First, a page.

Wednesday, August 16, 2017
My Eurogenes 36 wheel from Gedmatch above and my husband's below. I always knew I was a more complex person ;) but as for him being more French, pas de chance!
Although I learned about Hadrian's Wall back in elementary school, I never heard of the Sarmations, whose Cavalry guarded the wall back 2,000 years ago.
I knew my father spent his childhood in Carlisle, Cumberland, with relations, and I remember asking him why he didn't steal a piece of the wall as a keep-sake.
Today, I've learned more about my DNA and realize the Sarmations (and the Wall) probably play a part in it.
When I first had my autosomal DNA done on Ancestry, I was stunned to see 20 percent Caucasus in the ethnicity.
I realized it was all a soft-science and very speculative, but, still, none of the so-called cousins on the French Canadian side had any Caucasus to speak of, and there I couldn't find my Yorkshire side among the cousins with any certainty.
I had my husband do his DNA, he's half Scottish half English, and he had little Caucasus. So, I had my brother do his DNA to prove I was indeed a Nixon from Cumberland by way of Yorkshire. (The results aren't in.)
Today, my brother emailed to ask me if his spit had arrived at Ancestry (not as yet) and I did a little digging and stumbled upon some evidence that I am a Nixon, a descendant of Border Reivers of Cumberland.
It's on a Border Reiver DNA website mounted in 2009 and last updated in 2014, and it discusses how some Border Reiving families are perhaps descended from the Sarmations.
I had assumed form a while that my Italian was from the Romans soldiers who built the wall, but apparently they didn't mix with the locals, believing them to be sub-human or something. Ha Ha.
And I wasted 100 dollars on my brother's test. Oh, well.
Sunday, August 13, 2017
A sumptous prize-winning quilt at the Williamstown Country Fair (August 11-13, 2017)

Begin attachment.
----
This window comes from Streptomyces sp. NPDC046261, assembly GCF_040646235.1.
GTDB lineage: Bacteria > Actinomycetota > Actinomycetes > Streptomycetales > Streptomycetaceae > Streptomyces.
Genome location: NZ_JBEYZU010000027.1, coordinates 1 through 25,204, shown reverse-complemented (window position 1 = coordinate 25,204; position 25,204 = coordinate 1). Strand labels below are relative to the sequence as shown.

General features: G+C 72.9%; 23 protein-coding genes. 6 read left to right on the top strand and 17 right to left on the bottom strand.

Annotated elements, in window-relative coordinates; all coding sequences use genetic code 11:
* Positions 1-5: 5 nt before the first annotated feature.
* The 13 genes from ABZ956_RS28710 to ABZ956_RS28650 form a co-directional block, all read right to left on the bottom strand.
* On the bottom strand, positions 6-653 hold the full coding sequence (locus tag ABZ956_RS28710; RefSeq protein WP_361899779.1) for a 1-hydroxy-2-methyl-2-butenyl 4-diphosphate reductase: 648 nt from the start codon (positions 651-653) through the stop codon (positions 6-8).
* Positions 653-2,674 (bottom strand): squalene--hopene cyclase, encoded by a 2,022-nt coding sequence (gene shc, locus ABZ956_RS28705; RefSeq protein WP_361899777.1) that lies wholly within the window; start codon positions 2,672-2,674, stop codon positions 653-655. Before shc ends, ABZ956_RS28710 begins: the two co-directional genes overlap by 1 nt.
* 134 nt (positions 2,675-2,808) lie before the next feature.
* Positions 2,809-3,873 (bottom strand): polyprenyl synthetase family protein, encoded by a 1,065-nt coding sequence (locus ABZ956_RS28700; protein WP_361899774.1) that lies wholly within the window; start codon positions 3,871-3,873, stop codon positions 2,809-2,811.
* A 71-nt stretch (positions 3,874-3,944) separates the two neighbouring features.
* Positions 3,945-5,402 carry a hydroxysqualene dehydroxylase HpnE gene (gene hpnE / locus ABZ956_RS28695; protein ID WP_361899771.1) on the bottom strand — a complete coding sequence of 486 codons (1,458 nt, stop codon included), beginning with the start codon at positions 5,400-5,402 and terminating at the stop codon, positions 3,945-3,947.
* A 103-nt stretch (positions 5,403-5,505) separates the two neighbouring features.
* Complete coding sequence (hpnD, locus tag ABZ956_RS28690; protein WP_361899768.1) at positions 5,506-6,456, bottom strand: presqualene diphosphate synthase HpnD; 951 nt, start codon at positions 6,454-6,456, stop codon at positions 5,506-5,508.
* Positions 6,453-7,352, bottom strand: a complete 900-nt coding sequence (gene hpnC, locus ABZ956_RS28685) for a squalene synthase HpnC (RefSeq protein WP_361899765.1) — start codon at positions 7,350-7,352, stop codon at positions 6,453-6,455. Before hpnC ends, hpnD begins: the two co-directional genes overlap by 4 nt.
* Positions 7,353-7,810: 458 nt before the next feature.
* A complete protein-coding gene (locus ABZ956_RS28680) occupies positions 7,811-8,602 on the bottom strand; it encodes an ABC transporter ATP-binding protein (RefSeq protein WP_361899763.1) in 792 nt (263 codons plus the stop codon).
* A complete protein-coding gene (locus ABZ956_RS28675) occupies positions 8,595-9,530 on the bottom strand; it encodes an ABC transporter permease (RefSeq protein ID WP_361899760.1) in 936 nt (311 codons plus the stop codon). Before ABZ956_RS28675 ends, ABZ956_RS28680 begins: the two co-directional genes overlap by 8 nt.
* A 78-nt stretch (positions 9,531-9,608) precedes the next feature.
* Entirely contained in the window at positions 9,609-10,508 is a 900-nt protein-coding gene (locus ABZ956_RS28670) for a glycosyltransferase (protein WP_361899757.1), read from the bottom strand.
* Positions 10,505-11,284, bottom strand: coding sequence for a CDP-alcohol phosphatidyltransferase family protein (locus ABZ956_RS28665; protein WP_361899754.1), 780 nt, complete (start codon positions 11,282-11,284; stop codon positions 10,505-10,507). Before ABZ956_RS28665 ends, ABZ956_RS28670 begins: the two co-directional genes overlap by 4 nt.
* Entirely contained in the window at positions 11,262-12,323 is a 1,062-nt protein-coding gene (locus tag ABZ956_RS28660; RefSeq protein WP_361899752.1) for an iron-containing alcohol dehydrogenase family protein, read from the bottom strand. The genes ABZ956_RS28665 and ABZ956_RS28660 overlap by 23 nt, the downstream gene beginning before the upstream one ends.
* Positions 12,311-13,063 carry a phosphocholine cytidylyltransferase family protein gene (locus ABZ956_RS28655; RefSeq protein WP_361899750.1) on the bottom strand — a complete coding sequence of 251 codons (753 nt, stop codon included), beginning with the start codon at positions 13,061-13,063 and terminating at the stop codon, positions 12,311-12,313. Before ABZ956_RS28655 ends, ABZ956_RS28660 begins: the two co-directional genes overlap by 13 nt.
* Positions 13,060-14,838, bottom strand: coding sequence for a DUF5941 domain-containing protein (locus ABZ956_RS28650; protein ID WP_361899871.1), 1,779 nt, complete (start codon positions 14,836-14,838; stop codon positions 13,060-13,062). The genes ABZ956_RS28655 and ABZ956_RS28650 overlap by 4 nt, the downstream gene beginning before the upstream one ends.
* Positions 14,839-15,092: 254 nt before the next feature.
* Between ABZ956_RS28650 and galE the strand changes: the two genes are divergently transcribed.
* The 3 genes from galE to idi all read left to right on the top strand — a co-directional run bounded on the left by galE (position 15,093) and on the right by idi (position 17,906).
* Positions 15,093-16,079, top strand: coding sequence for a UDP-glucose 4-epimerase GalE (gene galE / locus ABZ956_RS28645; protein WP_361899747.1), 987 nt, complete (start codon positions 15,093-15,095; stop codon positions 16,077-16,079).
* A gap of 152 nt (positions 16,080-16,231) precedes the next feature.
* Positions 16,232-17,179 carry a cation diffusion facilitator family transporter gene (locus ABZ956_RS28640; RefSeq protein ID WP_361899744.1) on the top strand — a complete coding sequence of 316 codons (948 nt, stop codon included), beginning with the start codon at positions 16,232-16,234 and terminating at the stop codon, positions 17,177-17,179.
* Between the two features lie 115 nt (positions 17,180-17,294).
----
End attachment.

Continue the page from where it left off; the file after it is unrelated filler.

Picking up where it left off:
"Won many prizes for her baking and crafts." So reads the line after Margaret McLeod Nicholson's name in the seven page McLeod family genealogy.
Margaret (1854-1942) was indeed a very fine baker and cook, who never gave out her recipes without leaving out an ingredient, but there was much more to her.
She was a fiercely protective mother, a devoted wife through thick and thin, a new woman, a feminist and a suffragette sympathizer.
She also had a bit of the olden ways about her, taking an interest in what her dreams told her.
I discovered all this when I found the 1000 Nicholson family letters. I have published the letters and a number of quasi fictional books based on them, two about the Canadian Suffrage Movement.
But, today, it was her baking and crafts I was thinking about. You see, I visited a Country Fair in Williamstown, Ontario. Although the place is near where I live and nearer where I talk my pets to the vet, I have never been in the lovely LITTLE town.
And I can't recall attending a country fair, anywhere. I think that back in 1970 I went to a fake 'Country Fair' in the Chomedey section of Montreal, where I saw an enormous bull sitting in a pen. A city girl, I had no idea how big bulls could be.
This Williamstown fair, the oldest annual fair in Canada, was sprawling, and full of fun and good things, even a bull or two. It was a beautiful day, too. While my husband watched a tug of war between 10 teams of burly men, I looked at the shiny antique cars on display (more throwback to the 60's)and visited the large crafts section to see the prize winning fair fare circa 2017.
The lure of the sound of bagpipes led my Highlander husband (with me following) to the dance competitions. My knees ached just watching. The Nicholsons and McLeods are his family.
Friday, August 4, 2017
Edie in the 1920's, I assume from hair-do and Mrs. Ethel Hurlbatt, the Warden of Royal Victoria Women's College at McGill from 1911 to 1928. Hurlbatt was ill in 1928 and that may be why Edith got to go to Europe, taking her place. They look alike. Scots.